SpaceX has successfully kicked off the first of two Starlink launches scheduled in the same 28-hour period and reused a Falcon 9 booster faster than ever before, cutting a 35-year-old NASA Space Shuttle record in half.
As previously discussed on Teslarati, SpaceX unexpectedly revealed that Falcon 9 B1060 was assigned to launch Starlink-18 just hours prior, setting up the orbital-class rocket booster for a potentially record-breaking reuse. After a few minor delays unfortunately pushed Starlink-17 to Friday and ended an opportunity for two Starlink launches in four hours, B1060 lifted off right on schedule at 1:19 am EST, February 4th, burning for two and half minutes to carry Falcon 9’s expendable upper stage beyond Earth’s atmosphere.
Break that record Falcon 9 B1060 most certainly did, launching twice in just 27 days and leapfrogging the previous record of 37 days by more than a 25%. That makes B1060 the first orbital-class rocket to (in spirit) launch twice in one month, a feat that even NASA’s Space Shuttle was never able to get less than three weeks away from.
In fact, SpaceX quite literally halved NASA’s 54-day Space Shuttle turnaround record with booster B1060’s 27-day reuse. One year ago, SpaceX’s turnaround record stood at 62 days. Six months ago, Falcon 9 beat Space Shuttle to become the world’s most quickly reusable rocket after launching twice in 51 days.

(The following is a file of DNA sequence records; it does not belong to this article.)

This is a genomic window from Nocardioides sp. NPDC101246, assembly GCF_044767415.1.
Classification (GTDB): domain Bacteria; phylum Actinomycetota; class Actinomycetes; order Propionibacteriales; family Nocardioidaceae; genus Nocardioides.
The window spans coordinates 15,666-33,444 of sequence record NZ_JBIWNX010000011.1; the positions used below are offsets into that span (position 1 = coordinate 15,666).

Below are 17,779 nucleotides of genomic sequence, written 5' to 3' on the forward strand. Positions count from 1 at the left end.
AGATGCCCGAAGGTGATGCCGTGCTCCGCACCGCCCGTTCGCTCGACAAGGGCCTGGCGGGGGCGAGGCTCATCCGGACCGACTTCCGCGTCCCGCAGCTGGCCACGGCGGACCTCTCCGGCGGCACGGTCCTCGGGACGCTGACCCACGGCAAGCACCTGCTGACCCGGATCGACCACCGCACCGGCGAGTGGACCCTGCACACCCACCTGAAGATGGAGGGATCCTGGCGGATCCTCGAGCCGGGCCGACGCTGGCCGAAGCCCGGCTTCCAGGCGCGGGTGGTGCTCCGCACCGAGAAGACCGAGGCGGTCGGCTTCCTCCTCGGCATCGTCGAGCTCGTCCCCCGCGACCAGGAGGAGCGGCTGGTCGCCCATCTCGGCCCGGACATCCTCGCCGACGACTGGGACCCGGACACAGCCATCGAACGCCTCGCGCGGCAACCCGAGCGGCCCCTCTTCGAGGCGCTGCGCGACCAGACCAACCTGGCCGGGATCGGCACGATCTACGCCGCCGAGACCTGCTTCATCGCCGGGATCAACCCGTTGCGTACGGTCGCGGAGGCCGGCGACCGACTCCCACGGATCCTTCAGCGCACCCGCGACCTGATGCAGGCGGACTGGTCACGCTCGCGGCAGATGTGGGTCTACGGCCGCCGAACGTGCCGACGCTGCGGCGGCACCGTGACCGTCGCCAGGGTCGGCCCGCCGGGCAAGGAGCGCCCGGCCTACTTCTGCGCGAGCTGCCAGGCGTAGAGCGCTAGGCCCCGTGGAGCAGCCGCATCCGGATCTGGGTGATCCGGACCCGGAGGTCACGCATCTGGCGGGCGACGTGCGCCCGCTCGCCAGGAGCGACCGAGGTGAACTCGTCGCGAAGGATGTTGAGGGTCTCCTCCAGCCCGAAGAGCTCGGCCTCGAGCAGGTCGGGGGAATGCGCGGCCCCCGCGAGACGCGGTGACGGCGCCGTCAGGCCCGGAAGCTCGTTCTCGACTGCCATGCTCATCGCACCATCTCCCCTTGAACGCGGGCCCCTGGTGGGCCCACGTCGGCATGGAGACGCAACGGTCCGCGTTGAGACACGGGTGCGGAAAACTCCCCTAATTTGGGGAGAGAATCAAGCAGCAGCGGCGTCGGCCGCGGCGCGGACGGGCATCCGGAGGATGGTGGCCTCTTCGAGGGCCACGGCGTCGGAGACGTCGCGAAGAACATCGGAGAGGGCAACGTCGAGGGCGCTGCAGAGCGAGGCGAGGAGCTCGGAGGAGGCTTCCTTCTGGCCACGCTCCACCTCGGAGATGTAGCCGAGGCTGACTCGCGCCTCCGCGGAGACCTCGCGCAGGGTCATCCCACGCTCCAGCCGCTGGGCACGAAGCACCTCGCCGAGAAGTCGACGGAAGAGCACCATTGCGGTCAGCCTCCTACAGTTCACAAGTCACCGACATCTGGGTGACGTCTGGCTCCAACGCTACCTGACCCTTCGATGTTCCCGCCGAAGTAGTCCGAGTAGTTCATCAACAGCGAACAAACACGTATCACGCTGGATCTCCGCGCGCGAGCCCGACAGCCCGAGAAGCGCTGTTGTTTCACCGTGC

Put a different way, SpaceX has been aggressively cutting Falcon booster turnaround times for the past six or so months, nearly halving its own world-record in that brief period. If SpaceX continues to halve Falcon 9 turnaround records every six months, the first Falcon booster turnaround measured in single-digit days could (and, at this rate, probably will) happen before the end of the year.
Finally, of course, Falcon 9’s primary Starlink-18 mission was a perfect success, delivering another 60 Starlink v1.0 satellites to orbit and pushing the vast constellation a step closer to the goal of serving fast, affordable internet to anyone, anywhere. Stay tuned for Starlink-17, currently scheduled to launch as few as 28 hours later.
Original Publication by Eric Ralph at Teslarati.